Tag Archives: Easter

May Column Michiana House & Home Magazine A “Fowl” Situation

NOTE: I recently received an e-mail from someone who pointed out that I had not kept up with posting my monthly columns on my blog. They were correct and so I hope to remedy this today. My apologies for my tardiness. -J

Dear Readers,
If you are reading this message, please know that I am currently a prisoner in my own home. My captors are a diminutive husband and wife team who flew into my life out of nowhere, have usurped my authority and have taken over my property in less time than it took Castro to conquer Cuba.

bird nest            Unfazed by the fact that I was here first, the pair set up their command center on my front porch and seemingly overnight has rearranged my entire lifestyle. Thanks to their pluck and moxie, I am no longer allowed to use the front door, all trips that pass through the entryway have become covert operations and even the daily mail collection is conducted under their watchful eye to insure I don’t do something rebellious to ruffle their feathers and arouse their wrath.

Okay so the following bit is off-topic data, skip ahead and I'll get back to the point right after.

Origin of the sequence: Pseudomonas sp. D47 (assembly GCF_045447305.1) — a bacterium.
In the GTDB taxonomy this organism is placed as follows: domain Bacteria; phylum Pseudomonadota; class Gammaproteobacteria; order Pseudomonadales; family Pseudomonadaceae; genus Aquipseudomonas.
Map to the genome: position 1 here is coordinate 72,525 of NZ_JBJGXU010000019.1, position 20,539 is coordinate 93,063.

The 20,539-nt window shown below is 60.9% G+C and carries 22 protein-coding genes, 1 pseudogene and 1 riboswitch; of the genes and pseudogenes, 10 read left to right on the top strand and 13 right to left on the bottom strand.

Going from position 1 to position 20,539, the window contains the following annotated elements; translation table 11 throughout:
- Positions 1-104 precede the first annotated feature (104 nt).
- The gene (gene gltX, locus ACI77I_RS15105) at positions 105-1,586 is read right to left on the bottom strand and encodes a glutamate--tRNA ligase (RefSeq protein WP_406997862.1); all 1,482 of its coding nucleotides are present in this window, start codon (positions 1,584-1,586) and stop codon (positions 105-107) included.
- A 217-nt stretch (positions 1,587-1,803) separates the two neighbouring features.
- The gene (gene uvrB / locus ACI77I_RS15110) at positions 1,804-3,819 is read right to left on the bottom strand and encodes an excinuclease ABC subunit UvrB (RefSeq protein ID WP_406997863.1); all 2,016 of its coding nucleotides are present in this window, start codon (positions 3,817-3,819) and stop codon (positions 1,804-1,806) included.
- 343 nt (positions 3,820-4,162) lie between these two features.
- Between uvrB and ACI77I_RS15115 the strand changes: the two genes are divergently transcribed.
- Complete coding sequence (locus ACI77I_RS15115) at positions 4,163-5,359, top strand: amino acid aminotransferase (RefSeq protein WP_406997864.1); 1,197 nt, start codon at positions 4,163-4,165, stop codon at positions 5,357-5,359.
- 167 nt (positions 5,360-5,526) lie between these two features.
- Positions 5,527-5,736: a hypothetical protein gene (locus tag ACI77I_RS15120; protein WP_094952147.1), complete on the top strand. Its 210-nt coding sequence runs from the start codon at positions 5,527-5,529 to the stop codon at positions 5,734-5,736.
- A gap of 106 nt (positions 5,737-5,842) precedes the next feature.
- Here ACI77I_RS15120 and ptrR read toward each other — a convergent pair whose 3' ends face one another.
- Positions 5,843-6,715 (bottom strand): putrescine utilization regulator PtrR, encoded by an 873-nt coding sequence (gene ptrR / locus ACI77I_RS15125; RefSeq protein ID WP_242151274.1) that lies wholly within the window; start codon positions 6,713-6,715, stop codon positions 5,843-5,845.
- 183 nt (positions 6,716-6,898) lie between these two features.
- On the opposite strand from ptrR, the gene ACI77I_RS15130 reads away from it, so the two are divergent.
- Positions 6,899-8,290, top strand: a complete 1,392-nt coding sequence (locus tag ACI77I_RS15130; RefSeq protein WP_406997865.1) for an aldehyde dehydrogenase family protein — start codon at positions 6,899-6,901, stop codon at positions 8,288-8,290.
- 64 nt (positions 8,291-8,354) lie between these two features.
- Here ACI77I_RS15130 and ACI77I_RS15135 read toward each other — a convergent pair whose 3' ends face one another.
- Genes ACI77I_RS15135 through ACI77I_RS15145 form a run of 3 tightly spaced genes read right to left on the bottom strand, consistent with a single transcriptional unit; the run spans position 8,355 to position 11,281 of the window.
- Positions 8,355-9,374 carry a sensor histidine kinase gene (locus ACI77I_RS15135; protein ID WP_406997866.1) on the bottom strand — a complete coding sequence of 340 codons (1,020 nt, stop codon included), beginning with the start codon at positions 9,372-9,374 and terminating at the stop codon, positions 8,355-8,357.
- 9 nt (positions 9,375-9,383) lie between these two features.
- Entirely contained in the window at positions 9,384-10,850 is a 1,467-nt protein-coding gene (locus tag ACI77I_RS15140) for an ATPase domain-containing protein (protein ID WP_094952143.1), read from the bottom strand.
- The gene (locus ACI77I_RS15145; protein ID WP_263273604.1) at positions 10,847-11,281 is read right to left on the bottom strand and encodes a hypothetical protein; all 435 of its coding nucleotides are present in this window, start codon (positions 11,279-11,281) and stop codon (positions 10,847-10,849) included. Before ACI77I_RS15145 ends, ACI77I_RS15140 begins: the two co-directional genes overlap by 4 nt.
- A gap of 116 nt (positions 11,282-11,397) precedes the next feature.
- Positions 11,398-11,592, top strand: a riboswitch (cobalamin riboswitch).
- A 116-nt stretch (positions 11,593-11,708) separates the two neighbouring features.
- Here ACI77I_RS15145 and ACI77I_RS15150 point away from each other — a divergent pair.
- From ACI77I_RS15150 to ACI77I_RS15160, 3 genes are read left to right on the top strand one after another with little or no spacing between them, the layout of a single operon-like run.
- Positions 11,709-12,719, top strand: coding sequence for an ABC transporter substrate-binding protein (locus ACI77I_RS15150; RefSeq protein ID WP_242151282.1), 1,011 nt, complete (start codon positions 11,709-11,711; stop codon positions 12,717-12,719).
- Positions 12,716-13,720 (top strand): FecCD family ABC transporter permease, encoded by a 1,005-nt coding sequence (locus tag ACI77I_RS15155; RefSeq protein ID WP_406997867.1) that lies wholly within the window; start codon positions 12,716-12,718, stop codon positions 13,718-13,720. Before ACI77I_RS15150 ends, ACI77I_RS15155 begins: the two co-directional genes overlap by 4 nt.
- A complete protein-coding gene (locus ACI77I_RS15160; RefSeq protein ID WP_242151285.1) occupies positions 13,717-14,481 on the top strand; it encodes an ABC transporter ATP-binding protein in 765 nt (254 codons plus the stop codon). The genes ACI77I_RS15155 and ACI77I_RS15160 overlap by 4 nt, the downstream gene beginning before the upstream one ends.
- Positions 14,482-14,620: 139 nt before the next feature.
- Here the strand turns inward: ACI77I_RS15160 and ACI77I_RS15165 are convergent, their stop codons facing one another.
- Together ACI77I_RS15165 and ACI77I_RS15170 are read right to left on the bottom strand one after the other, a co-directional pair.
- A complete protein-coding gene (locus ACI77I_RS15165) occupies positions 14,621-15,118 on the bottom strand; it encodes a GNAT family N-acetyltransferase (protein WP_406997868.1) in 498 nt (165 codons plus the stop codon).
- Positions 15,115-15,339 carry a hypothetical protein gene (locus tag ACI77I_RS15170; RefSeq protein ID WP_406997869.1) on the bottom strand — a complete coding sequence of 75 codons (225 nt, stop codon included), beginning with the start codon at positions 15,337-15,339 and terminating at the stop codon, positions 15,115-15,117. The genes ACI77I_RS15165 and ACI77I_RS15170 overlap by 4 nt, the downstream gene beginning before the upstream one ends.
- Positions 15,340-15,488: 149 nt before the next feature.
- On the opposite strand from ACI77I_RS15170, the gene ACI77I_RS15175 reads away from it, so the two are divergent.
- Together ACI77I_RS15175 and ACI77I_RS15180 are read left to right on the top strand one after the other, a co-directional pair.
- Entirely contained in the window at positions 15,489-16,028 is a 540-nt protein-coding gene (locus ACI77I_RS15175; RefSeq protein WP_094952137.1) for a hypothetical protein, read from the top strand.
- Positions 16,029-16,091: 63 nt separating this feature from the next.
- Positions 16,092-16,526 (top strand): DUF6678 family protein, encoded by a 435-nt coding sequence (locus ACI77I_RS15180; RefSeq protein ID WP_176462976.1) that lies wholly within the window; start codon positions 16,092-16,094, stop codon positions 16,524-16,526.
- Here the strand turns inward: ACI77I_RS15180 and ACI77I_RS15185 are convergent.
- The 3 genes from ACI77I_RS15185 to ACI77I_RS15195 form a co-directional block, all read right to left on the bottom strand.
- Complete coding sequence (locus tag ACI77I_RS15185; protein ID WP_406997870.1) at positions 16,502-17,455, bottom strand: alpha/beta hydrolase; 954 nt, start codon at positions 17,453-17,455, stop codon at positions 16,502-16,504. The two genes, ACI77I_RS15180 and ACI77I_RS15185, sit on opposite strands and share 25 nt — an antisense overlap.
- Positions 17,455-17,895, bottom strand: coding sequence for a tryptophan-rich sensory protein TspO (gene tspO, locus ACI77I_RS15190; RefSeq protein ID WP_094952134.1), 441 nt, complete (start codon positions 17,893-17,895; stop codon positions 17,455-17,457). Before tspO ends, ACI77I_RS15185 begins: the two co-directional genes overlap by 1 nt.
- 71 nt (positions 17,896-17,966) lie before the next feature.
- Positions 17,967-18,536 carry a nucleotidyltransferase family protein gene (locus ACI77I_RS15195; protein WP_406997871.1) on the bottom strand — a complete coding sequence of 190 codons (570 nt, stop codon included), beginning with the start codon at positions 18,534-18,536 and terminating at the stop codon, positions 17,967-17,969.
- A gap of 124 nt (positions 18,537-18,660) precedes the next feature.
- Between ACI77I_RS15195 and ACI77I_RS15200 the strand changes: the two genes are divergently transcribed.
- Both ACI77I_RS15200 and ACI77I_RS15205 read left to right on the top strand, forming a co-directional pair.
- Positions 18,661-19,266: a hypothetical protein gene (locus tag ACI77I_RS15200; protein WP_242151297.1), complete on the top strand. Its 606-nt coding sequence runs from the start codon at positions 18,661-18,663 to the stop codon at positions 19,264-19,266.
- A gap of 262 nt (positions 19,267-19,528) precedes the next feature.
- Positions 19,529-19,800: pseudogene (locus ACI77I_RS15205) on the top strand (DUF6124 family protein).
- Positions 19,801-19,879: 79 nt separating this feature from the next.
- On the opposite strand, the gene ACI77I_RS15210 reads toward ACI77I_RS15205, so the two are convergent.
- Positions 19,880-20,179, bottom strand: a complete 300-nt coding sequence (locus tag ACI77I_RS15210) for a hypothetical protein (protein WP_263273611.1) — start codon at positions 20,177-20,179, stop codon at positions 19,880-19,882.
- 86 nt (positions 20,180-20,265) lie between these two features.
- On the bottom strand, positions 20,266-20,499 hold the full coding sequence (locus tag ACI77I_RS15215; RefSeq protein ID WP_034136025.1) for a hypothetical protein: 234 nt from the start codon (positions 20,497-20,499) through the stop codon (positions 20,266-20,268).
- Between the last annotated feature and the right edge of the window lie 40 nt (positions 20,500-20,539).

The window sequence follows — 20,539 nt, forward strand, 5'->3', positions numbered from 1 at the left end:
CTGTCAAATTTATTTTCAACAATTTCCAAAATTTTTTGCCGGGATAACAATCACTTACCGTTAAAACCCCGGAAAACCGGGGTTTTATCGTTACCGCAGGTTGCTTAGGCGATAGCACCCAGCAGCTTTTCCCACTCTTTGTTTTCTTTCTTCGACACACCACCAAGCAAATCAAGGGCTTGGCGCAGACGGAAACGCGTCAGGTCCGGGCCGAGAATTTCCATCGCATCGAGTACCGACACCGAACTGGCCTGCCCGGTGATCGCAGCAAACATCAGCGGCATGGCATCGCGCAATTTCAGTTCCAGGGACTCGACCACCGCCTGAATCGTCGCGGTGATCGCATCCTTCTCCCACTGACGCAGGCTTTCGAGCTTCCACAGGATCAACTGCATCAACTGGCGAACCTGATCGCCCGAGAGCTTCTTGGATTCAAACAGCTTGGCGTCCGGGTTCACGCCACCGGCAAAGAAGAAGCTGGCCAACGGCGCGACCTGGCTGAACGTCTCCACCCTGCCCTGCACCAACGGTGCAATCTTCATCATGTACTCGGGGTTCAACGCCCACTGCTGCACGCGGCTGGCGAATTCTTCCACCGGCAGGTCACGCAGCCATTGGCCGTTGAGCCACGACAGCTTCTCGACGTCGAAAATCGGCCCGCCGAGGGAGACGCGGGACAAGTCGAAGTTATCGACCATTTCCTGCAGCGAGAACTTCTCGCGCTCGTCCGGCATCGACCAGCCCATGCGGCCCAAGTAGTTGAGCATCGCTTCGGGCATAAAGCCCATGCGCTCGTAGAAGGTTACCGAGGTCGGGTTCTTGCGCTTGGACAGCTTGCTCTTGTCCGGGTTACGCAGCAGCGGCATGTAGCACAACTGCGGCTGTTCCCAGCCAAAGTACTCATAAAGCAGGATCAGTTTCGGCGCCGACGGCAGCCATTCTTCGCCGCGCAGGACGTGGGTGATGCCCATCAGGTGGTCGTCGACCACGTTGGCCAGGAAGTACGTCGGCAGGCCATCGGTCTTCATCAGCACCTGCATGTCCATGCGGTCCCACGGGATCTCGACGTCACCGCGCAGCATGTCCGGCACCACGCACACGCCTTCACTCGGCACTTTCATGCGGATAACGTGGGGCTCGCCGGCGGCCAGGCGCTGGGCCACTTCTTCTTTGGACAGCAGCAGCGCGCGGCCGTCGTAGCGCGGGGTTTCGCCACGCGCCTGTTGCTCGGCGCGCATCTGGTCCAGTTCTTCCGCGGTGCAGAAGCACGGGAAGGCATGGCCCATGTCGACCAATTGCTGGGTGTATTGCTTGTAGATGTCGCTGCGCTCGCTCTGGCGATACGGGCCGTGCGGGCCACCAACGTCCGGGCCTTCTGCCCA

“You do understand I could just get rid of that nest and our lives could go back to normal, right?” My husband offered as we listened to our uninvited jailers chirp merrily from their post, conveniently wedged between our front door and Easter wreath.

“Are you kidding me? There are three eggs in that nest the last time I checked. Are you really going to tell an expectant mother there is no room in the inn?” I replied. “As a friend I must tell you, historically that speech has never played well.”

“Well then, what are we going to do about them?” He wanted to know.

I don’t know about him, but I gave them some birdseed, a bowl of water and loudly assured them both that I have no plans to disrupt the Missus’ labor, delivery and recovery period. My husband pointed out that our captors are not people but birds, do not speak English and can only see us as a threat despite my grandiose declaration to the contrary.

“Oh for heaven’s sake, stop hollering at them. The neighbors are going to think you are a nutcase,” he added.

“Like they don’t already?” I countered. In my defense I had to yell in order to be heard over the birds’ rather screechy protests that I was standing too close to their humble abode.